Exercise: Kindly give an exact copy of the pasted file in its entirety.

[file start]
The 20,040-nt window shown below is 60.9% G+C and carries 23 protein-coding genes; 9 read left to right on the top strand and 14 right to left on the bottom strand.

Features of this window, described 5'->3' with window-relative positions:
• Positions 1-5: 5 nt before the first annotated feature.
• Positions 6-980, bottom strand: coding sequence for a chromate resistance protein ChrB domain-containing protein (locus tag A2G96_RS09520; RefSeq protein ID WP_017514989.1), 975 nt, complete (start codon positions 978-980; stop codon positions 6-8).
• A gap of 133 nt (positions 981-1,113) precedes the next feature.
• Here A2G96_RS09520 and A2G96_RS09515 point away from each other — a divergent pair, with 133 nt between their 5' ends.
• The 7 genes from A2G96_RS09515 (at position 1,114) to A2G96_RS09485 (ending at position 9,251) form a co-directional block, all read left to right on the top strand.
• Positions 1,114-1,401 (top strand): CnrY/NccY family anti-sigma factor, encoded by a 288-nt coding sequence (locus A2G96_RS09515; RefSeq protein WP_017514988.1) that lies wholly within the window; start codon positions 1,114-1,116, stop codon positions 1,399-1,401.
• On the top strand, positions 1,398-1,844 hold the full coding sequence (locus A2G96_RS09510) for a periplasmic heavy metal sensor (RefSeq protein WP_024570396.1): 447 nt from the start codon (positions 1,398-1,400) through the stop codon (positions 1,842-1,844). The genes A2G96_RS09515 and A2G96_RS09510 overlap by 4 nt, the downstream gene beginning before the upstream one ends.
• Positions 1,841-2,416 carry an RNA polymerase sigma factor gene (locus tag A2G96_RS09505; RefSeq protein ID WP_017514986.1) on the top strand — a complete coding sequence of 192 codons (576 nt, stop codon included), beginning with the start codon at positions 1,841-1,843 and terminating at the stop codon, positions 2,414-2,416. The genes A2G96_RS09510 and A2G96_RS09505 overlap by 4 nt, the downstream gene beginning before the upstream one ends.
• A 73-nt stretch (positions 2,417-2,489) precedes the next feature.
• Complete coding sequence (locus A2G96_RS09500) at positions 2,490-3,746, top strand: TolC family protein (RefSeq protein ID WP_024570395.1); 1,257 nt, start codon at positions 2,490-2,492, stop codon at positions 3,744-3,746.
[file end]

The 20,040-nt window shown below is 60.9% G+C and carries 23 protein-coding genes; 9 read left to right on the top strand and 14 right to left on the bottom strand.

Features of this window, described 5'->3' with window-relative positions:
• Positions 1-5: 5 nt before the first annotated feature.
• Positions 6-980, bottom strand: coding sequence for a chromate resistance protein ChrB domain-containing protein (locus tag A2G96_RS09520; RefSeq protein ID WP_017514989.1), 975 nt, complete (start codon positions 978-980; stop codon positions 6-8).
• A gap of 133 nt (positions 981-1,113) precedes the next feature.
• Here A2G96_RS09520 and A2G96_RS09515 point away from each other — a divergent pair, with 133 nt between their 5' ends.
• The 7 genes from A2G96_RS09515 (at position 1,114) to A2G96_RS09485 (ending at position 9,251) form a co-directional block, all read left to right on the top strand.
• Positions 1,114-1,401 (top strand): CnrY/NccY family anti-sigma factor, encoded by a 288-nt coding sequence (locus A2G96_RS09515; RefSeq protein WP_017514988.1) that lies wholly within the window; start codon positions 1,114-1,116, stop codon positions 1,399-1,401.
• On the top strand, positions 1,398-1,844 hold the full coding sequence (locus A2G96_RS09510) for a periplasmic heavy metal sensor (RefSeq protein WP_024570396.1): 447 nt from the start codon (positions 1,398-1,400) through the stop codon (positions 1,842-1,844). The genes A2G96_RS09515 and A2G96_RS09510 overlap by 4 nt, the downstream gene beginning before the upstream one ends.
• Positions 1,841-2,416 carry an RNA polymerase sigma factor gene (locus tag A2G96_RS09505; RefSeq protein ID WP_017514986.1) on the top strand — a complete coding sequence of 192 codons (576 nt, stop codon included), beginning with the start codon at positions 1,841-1,843 and terminating at the stop codon, positions 2,414-2,416. The genes A2G96_RS09510 and A2G96_RS09505 overlap by 4 nt, the downstream gene beginning before the upstream one ends.
• A 73-nt stretch (positions 2,417-2,489) precedes the next feature.
• Complete coding sequence (locus A2G96_RS09500) at positions 2,490-3,746, top strand: TolC family protein (RefSeq protein ID WP_024570395.1); 1,257 nt, start codon at positions 2,490-2,492, stop codon at positions 3,744-3,746.